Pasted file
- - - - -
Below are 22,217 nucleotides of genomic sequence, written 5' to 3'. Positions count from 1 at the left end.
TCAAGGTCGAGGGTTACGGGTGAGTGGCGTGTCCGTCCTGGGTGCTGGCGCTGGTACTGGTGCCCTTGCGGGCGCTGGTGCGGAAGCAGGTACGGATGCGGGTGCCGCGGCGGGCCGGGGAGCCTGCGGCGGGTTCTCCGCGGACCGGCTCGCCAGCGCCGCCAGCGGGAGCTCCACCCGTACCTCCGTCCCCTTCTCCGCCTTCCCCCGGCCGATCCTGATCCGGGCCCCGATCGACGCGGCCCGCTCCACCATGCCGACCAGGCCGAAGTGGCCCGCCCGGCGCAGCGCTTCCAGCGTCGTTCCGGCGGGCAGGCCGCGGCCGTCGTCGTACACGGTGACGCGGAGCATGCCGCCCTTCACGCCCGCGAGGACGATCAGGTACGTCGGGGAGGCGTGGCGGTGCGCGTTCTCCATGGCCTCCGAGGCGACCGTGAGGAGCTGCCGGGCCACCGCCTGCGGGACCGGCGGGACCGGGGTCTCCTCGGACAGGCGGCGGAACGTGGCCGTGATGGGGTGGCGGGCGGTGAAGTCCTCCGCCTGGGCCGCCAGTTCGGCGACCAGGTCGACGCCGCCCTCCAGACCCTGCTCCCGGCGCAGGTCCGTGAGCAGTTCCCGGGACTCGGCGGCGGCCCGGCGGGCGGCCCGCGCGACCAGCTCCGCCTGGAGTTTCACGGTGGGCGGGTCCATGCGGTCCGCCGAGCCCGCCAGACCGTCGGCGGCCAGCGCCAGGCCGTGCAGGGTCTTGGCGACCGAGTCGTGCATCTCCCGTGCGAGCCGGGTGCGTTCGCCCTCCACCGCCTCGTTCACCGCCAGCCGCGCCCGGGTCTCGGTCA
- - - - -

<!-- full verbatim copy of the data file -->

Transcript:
Below are 22,217 nucleotides of genomic sequence, written 5' to 3'. Positions count from 1 at the left end.
TCAAGGTCGAGGGTTACGGGTGAGTGGCGTGTCCGTCCTGGGTGCTGGCGCTGGTACTGGTGCCCTTGCGGGCGCTGGTGCGGAAGCAGGTACGGATGCGGGTGCCGCGGCGGGCCGGGGAGCCTGCGGCGGGTTCTCCGCGGACCGGCTCGCCAGCGCCGCCAGCGGGAGCTCCACCCGTACCTCCGTCCCCTTCTCCGCCTTCCCCCGGCCGATCCTGATCCGGGCCCCGATCGACGCGGCCCGCTCCACCATGCCGACCAGGCCGAAGTGGCCCGCCCGGCGCAGCGCTTCCAGCGTCGTTCCGGCGGGCAGGCCGCGGCCGTCGTCGTACACGGTGACGCGGAGCATGCCGCCCTTCACGCCCGCGAGGACGATCAGGTACGTCGGGGAGGCGTGGCGGTGCGCGTTCTCCATGGCCTCCGAGGCGACCGTGAGGAGCTGCCGGGCCACCGCCTGCGGGACCGGCGGGACCGGGGTCTCCTCGGACAGGCGGCGGAACGTGGCCGTGATGGGGTGGCGGGCGGTGAAGTCCTCCGCCTGGGCCGCCAGTTCGGCGACCAGGTCGACGCCGCCCTCCAGACCCTGCTCCCGGCGCAGGTCCGTGAGCAGTTCCCGGGACTCGGCGGCGGCCCGGCGGGCGGCCCGCGCGACCAGCTCCGCCTGGAGTTTCACGGTGGGCGGGTCCATGCGGTCCGCCGAGCCCGCCAGACCGTCGGCGGCCAGCGCCAGGCCGTGCAGGGTCTTGGCGACCGAGTCGTGCATCTCCCGTGCGAGCCGGGTGCGTTCGCCCTCCACCGCCTCGTTCACCGCCAGCCGCGCCCGGGTCTCGGTCA